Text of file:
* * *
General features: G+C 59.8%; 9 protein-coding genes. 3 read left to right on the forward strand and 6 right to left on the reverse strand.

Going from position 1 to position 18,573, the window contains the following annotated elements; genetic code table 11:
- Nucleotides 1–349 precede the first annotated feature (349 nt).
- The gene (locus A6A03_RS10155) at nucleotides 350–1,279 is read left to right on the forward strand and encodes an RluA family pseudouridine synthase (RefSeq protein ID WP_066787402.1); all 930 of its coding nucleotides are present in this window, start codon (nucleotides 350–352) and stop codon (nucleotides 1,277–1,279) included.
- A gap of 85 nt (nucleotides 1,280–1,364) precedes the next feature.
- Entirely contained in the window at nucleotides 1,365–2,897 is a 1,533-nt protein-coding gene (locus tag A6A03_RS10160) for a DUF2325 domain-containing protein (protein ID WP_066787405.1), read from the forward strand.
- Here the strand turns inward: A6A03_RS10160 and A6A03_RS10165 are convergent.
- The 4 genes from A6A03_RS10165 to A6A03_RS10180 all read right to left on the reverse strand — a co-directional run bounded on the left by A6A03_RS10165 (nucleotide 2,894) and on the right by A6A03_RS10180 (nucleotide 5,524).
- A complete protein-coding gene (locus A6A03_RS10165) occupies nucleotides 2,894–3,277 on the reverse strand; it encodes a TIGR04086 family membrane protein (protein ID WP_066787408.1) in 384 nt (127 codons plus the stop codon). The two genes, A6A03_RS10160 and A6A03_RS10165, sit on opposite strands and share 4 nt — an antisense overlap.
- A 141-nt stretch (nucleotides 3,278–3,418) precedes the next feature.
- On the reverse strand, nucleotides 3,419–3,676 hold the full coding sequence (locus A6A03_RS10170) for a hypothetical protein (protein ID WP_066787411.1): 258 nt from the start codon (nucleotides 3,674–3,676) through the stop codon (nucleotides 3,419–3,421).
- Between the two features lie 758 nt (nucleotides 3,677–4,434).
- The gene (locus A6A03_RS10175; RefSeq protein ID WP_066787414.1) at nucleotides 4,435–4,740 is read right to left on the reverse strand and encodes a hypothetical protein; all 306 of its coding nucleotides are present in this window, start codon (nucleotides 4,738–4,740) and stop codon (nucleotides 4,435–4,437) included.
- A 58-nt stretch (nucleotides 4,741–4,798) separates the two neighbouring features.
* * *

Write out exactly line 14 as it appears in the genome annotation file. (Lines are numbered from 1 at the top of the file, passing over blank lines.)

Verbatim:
- A 58-nt stretch (nucleotides 4,741–4,798) separates the two neighbouring features.